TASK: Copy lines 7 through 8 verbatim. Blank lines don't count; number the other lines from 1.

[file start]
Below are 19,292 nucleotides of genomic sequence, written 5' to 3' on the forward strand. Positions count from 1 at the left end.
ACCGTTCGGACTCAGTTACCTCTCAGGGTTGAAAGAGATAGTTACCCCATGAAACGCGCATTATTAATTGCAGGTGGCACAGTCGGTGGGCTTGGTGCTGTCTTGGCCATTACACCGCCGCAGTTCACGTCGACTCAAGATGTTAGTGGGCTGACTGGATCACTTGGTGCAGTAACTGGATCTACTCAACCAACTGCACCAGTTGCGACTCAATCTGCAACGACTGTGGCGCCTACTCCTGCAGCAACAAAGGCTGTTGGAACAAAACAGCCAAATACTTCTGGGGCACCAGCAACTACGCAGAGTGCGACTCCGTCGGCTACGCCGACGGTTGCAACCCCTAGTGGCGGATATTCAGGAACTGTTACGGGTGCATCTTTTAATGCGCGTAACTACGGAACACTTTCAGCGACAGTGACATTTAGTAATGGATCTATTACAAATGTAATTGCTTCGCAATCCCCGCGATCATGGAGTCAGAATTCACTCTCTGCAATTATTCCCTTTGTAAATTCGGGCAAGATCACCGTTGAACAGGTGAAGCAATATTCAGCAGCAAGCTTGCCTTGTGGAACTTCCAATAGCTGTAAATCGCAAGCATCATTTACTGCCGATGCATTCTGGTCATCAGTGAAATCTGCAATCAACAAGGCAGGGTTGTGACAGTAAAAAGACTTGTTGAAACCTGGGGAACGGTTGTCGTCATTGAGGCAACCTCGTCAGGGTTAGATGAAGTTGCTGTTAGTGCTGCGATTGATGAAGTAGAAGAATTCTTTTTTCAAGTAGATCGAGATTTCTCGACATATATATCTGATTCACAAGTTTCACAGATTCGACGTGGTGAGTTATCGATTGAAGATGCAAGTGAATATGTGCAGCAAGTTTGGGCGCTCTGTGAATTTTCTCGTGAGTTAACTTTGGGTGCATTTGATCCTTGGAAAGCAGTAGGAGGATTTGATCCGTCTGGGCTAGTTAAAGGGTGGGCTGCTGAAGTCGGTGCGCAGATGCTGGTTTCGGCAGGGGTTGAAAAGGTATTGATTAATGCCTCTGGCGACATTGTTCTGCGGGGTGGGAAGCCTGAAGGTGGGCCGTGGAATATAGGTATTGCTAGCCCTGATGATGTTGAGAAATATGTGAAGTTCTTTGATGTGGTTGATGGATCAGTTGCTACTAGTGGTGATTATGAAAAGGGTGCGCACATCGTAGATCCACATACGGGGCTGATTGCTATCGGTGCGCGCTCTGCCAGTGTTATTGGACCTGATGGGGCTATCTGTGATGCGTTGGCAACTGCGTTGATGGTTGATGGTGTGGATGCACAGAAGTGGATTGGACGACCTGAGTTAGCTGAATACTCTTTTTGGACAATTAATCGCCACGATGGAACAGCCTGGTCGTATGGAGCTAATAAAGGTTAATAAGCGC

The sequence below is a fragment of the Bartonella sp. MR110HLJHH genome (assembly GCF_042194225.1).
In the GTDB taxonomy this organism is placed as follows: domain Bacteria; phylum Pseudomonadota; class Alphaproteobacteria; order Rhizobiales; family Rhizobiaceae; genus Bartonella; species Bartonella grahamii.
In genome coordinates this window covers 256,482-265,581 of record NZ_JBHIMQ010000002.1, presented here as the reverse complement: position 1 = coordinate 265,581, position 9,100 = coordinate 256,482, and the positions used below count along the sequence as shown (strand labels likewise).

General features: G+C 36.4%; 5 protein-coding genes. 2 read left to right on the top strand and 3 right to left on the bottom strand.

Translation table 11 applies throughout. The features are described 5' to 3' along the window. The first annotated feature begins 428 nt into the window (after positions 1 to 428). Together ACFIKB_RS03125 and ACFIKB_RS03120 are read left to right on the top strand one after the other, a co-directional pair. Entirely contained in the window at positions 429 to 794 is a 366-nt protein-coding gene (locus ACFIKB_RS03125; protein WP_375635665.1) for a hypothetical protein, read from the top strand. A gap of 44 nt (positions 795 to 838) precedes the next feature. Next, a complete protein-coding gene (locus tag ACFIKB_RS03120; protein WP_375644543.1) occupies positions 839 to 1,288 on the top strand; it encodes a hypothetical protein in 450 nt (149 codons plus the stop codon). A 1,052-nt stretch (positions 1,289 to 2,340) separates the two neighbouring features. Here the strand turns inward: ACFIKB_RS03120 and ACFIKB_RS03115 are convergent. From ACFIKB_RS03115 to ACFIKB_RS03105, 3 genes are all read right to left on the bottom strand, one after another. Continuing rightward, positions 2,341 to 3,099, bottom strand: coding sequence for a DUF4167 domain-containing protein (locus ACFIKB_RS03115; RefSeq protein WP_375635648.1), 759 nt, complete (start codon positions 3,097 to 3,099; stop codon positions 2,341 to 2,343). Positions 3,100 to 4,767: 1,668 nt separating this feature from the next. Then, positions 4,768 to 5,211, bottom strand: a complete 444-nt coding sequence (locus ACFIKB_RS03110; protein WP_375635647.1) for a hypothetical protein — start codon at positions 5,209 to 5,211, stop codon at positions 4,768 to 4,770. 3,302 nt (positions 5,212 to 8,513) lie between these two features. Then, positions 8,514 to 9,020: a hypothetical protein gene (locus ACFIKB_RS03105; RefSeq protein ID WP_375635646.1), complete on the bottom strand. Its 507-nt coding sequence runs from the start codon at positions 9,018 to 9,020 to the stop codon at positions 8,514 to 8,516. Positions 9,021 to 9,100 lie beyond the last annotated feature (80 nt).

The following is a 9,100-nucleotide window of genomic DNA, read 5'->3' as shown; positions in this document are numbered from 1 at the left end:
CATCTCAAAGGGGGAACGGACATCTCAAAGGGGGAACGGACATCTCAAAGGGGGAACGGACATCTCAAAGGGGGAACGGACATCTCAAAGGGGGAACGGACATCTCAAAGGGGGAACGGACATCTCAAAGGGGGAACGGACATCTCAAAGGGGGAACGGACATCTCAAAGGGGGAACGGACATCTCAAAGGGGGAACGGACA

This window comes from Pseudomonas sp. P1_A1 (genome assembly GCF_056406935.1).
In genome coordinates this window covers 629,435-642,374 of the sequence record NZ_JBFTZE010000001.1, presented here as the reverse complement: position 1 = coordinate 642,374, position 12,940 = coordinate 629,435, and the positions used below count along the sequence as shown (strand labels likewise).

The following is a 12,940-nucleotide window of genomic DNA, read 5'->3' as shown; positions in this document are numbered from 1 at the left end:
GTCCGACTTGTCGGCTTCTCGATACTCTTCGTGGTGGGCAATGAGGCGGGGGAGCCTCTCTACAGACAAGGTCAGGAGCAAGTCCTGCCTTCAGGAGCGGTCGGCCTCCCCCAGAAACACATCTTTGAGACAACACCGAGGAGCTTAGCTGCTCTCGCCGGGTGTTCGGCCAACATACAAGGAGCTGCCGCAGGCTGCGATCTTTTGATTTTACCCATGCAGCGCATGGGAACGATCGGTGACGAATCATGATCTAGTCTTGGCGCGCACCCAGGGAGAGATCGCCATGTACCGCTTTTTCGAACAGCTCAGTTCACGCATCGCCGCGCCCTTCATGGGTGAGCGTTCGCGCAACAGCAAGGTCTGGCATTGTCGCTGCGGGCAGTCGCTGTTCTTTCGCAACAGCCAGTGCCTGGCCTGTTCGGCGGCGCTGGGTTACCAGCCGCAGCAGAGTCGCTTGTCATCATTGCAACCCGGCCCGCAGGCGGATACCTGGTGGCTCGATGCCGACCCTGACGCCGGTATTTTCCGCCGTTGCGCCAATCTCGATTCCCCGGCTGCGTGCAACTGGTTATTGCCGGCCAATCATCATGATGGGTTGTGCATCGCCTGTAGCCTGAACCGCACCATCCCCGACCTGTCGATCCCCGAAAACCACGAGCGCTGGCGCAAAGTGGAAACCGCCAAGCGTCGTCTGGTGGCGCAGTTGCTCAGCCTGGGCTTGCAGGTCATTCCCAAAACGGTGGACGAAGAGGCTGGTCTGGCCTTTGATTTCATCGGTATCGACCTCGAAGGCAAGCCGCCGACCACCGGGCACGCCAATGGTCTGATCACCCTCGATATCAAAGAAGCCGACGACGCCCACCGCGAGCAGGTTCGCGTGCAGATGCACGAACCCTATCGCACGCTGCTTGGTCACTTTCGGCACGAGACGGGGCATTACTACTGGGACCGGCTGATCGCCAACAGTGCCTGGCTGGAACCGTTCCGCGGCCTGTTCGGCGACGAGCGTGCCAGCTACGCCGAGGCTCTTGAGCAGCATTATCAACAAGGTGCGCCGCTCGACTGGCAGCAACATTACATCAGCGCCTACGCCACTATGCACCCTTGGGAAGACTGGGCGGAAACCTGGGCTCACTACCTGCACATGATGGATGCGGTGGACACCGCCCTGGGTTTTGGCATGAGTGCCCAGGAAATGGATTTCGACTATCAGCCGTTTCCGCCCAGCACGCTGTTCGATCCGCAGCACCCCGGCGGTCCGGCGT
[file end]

Translation table 11 applies throughout. The features are described 5' to 3' along the window. The first annotated feature begins 428 nt into the window (after positions 1 to 428). Together ACFIKB_RS03125 and ACFIKB_RS03120 are read left to right on the top strand one after the other, a co-directional pair. Entirely contained in the window at positions 429 to 794 is a 366-nt protein-coding gene (locus ACFIKB_RS03125; protein WP_375635665.1) for a hypothetical protein, read from the top strand. A gap of 44 nt (positions 795 to 838) precedes the next feature. Next, a complete protein-coding gene (locus tag ACFIKB_RS03120; protein WP_375644543.1) occupies positions 839 to 1,288 on the top strand; it encodes a hypothetical protein in 450 nt (149 codons plus the stop codon). A 1,052-nt stretch (positions 1,289 to 2,340) separates the two neighbouring features. Here the strand turns inward: ACFIKB_RS03120 and ACFIKB_RS03115 are convergent. From ACFIKB_RS03115 to ACFIKB_RS03105, 3 genes are all read right to left on the bottom strand, one after another. Continuing rightward, positions 2,341 to 3,099, bottom strand: coding sequence for a DUF4167 domain-containing protein (locus ACFIKB_RS03115; RefSeq protein WP_375635648.1), 759 nt, complete (start codon positions 3,097 to 3,099; stop codon positions 2,341 to 2,343). Positions 3,100 to 4,767: 1,668 nt separating this feature from the next. Then, positions 4,768 to 5,211, bottom strand: a complete 444-nt coding sequence (locus ACFIKB_RS03110; protein WP_375635647.1) for a hypothetical protein — start codon at positions 5,209 to 5,211, stop codon at positions 4,768 to 4,770. 3,302 nt (positions 5,212 to 8,513) lie between these two features. Then, positions 8,514 to 9,020: a hypothetical protein gene (locus ACFIKB_RS03105; RefSeq protein ID WP_375635646.1), complete on the bottom strand. Its 507-nt coding sequence runs from the start codon at positions 9,018 to 9,020 to the stop codon at positions 8,514 to 8,516. Positions 9,021 to 9,100 lie beyond the last annotated feature (80 nt).

The following is a 9,100-nucleotide window of genomic DNA, read 5'->3' as shown; positions in this document are numbered from 1 at the left end: